In prepping for this blog, I actually took my staff up in a small plane and toured Nevada County!  To be sure, full season outdoor plants grown in a patch are easy to spot, even from a plane at 1,000 ft up.  While it was impossible to see inside a greenhouse with my naked eye, my cell phone camera did a fairly good job of spotting green-colored foliage from within greenhouses that had the sides rolled up.  So expect another blog in late February – prior to the outdoor planting time – discussing how to alleviate this easily-solvable problem (and how it is unwise to have an outdoor garden on the same site as a light dep or greenhouse!!).  But that’s a story for another day…
I close this post with a reminder that unlawfully obtained evidence may be suppressed in any criminal action, although it is near impossible to get it suppressed in a civil ordinance action.  So, yes, cops may legally cut you down, even if they learned about you illegally.  Know this!  Our sacred herb grown under the sun is soon ready to bless up, so please be safe out there during these final few weeks, my dear friends and family.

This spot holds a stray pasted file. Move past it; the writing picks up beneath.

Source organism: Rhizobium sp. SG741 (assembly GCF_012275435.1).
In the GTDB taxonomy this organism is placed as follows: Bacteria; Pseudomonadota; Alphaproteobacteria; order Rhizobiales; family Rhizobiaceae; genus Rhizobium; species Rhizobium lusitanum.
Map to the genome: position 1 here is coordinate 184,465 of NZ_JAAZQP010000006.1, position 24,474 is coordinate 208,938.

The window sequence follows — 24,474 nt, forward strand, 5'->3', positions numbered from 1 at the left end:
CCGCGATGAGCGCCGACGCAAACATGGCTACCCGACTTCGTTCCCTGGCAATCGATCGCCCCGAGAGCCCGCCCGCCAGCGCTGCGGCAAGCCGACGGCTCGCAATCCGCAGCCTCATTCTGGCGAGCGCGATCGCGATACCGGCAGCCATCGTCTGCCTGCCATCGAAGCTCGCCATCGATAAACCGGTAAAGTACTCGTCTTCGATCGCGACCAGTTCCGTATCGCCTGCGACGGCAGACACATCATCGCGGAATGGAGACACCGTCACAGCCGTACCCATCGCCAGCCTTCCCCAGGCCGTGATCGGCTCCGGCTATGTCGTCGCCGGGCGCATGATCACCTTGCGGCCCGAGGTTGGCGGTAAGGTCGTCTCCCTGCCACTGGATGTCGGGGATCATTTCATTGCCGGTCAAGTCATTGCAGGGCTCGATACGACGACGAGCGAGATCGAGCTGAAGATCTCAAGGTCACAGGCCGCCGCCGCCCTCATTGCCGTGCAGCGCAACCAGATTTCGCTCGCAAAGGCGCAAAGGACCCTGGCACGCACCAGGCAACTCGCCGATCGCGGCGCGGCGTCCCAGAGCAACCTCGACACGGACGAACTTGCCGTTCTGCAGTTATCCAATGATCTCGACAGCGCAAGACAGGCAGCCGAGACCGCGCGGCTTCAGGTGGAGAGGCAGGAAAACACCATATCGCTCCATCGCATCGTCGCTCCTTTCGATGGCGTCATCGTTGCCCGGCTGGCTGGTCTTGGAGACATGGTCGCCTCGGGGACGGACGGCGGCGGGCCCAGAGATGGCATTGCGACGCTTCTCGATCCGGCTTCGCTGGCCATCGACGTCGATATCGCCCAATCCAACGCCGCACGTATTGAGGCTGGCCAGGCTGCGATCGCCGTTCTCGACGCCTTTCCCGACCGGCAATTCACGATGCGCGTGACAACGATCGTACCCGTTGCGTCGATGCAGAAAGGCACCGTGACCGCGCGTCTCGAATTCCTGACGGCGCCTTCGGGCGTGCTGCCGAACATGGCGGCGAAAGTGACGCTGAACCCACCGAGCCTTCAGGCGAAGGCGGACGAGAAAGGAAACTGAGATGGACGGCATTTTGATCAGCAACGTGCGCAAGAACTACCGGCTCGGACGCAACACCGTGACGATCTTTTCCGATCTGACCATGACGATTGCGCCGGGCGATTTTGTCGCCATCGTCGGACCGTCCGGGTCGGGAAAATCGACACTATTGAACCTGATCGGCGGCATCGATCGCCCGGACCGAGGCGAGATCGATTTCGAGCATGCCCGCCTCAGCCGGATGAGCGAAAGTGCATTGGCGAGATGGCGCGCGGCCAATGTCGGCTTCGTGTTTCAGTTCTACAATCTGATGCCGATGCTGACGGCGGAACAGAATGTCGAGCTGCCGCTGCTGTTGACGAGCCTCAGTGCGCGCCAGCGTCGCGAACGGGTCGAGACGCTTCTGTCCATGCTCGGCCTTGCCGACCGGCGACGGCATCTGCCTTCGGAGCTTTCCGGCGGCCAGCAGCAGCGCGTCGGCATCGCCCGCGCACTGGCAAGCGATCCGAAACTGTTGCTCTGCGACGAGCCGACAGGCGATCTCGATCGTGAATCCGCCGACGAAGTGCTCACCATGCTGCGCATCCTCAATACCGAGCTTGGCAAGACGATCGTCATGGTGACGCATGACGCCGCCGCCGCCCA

Much love, ~hb  
#roots #legalizeit #cali4life
As always, I end my blog posts with a musical meditation: John Holt’s legendary “Police in Helicopter,” a roots classic that’s been banging in every roots dancehall I’ve ever been in since I was a kid. And that’s no small number.   
We don’t trouble your banana, we don’t trouble your corn.
We don’t trouble your pimento, we don’t trouble you at all.
But if you continue to burn up the herbs, we gonna burn down your cane fields. 

 ‘nuff said.
*Written by Heather Burke. Legal research by Heather Burke and Sarah Smale.

[1] This rule applies to aircrafts owned and operated by law enforcement, as well as to those private carriers who contract with law enforcement.

[2] If you do take photos or video, please immediately get them to your attorney and then delete them from your phone.  If law enforcement does execute a search warrant, they will seize your phone and the photos/videos will be lost or used against you.